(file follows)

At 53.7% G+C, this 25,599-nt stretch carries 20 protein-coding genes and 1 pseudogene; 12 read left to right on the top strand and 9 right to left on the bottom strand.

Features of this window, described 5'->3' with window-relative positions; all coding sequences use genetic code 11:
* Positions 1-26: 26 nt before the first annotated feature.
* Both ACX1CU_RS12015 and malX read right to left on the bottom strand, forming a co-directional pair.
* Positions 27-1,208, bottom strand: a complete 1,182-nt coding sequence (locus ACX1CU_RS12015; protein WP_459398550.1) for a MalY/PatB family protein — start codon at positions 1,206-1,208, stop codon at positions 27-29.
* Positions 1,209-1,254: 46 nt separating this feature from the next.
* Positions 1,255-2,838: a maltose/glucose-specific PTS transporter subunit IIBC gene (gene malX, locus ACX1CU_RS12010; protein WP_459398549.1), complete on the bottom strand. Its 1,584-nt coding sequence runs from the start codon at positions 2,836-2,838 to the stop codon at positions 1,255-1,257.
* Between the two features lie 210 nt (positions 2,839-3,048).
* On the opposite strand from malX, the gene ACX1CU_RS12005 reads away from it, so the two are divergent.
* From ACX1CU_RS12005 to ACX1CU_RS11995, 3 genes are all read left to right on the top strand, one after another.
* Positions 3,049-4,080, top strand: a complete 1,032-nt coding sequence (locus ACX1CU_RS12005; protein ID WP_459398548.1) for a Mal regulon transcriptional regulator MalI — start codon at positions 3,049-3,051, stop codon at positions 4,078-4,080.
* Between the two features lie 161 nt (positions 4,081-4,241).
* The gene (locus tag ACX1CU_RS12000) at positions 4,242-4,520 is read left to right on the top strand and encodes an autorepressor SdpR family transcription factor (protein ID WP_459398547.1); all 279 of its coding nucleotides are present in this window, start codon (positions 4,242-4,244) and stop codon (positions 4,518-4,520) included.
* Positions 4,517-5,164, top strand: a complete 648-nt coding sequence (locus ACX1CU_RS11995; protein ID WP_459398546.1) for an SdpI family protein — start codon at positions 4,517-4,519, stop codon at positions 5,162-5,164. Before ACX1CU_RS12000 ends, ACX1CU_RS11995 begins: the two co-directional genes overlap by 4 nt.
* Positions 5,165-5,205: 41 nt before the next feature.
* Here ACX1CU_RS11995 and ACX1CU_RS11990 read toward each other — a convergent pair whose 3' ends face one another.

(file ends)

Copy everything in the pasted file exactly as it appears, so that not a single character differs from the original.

At 53.7% G+C, this 25,599-nt stretch carries 20 protein-coding genes and 1 pseudogene; 12 read left to right on the top strand and 9 right to left on the bottom strand.

Features of this window, described 5'->3' with window-relative positions; all coding sequences use genetic code 11:
* Positions 1-26: 26 nt before the first annotated feature.
* Both ACX1CU_RS12015 and malX read right to left on the bottom strand, forming a co-directional pair.
* Positions 27-1,208, bottom strand: a complete 1,182-nt coding sequence (locus ACX1CU_RS12015; protein WP_459398550.1) for a MalY/PatB family protein — start codon at positions 1,206-1,208, stop codon at positions 27-29.
* Positions 1,209-1,254: 46 nt separating this feature from the next.
* Positions 1,255-2,838: a maltose/glucose-specific PTS transporter subunit IIBC gene (gene malX, locus ACX1CU_RS12010; protein WP_459398549.1), complete on the bottom strand. Its 1,584-nt coding sequence runs from the start codon at positions 2,836-2,838 to the stop codon at positions 1,255-1,257.
* Between the two features lie 210 nt (positions 2,839-3,048).
* On the opposite strand from malX, the gene ACX1CU_RS12005 reads away from it, so the two are divergent.
* From ACX1CU_RS12005 to ACX1CU_RS11995, 3 genes are all read left to right on the top strand, one after another.
* Positions 3,049-4,080, top strand: a complete 1,032-nt coding sequence (locus ACX1CU_RS12005; protein ID WP_459398548.1) for a Mal regulon transcriptional regulator MalI — start codon at positions 3,049-3,051, stop codon at positions 4,078-4,080.
* Between the two features lie 161 nt (positions 4,081-4,241).
* The gene (locus tag ACX1CU_RS12000) at positions 4,242-4,520 is read left to right on the top strand and encodes an autorepressor SdpR family transcription factor (protein ID WP_459398547.1); all 279 of its coding nucleotides are present in this window, start codon (positions 4,242-4,244) and stop codon (positions 4,518-4,520) included.
* Positions 4,517-5,164, top strand: a complete 648-nt coding sequence (locus ACX1CU_RS11995; protein ID WP_459398546.1) for an SdpI family protein — start codon at positions 4,517-4,519, stop codon at positions 5,162-5,164. Before ACX1CU_RS12000 ends, ACX1CU_RS11995 begins: the two co-directional genes overlap by 4 nt.
* Positions 5,165-5,205: 41 nt before the next feature.
* Here ACX1CU_RS11995 and ACX1CU_RS11990 read toward each other — a convergent pair whose 3' ends face one another.